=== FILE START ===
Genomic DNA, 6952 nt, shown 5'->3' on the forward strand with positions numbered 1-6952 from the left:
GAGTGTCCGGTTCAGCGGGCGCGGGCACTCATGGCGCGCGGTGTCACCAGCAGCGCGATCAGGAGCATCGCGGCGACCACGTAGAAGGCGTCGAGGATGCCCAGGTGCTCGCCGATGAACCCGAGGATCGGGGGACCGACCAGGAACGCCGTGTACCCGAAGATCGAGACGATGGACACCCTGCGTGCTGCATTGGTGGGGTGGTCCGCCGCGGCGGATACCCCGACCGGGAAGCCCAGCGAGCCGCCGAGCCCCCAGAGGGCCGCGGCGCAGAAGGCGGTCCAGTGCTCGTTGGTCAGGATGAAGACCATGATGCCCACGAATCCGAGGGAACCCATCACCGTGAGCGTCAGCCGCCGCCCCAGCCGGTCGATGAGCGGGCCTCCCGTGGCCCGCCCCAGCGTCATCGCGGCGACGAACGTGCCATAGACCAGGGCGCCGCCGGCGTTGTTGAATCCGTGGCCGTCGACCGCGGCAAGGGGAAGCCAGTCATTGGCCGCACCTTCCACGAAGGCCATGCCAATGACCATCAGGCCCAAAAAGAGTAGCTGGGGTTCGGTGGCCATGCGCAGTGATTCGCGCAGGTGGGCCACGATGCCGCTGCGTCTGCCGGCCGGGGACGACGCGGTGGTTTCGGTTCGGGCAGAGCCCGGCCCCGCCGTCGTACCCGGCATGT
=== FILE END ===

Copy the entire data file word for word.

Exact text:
Genomic DNA, 6952 nt, shown 5'->3' on the forward strand with positions numbered 1-6952 from the left:
GAGTGTCCGGTTCAGCGGGCGCGGGCACTCATGGCGCGCGGTGTCACCAGCAGCGCGATCAGGAGCATCGCGGCGACCACGTAGAAGGCGTCGAGGATGCCCAGGTGCTCGCCGATGAACCCGAGGATCGGGGGACCGACCAGGAACGCCGTGTACCCGAAGATCGAGACGATGGACACCCTGCGTGCTGCATTGGTGGGGTGGTCCGCCGCGGCGGATACCCCGACCGGGAAGCCCAGCGAGCCGCCGAGCCCCCAGAGGGCCGCGGCGCAGAAGGCGGTCCAGTGCTCGTTGGTCAGGATGAAGACCATGATGCCCACGAATCCGAGGGAACCCATCACCGTGAGCGTCAGCCGCCGCCCCAGCCGGTCGATGAGCGGGCCTCCCGTGGCCCGCCCCAGCGTCATCGCGGCGACGAACGTGCCATAGACCAGGGCGCCGCCGGCGTTGTTGAATCCGTGGCCGTCGACCGCGGCAAGGGGAAGCCAGTCATTGGCCGCACCTTCCACGAAGGCCATGCCAATGACCATCAGGCCCAAAAAGAGTAGCTGGGGTTCGGTGGCCATGCGCAGTGATTCGCGCAGGTGGGCCACGATGCCGCTGCGTCTGCCGGCCGGGGACGACGCGGTGGTTTCGGTTCGGGCAGAGCCCGGCCCCGCCGTCGTACCCGGCATGT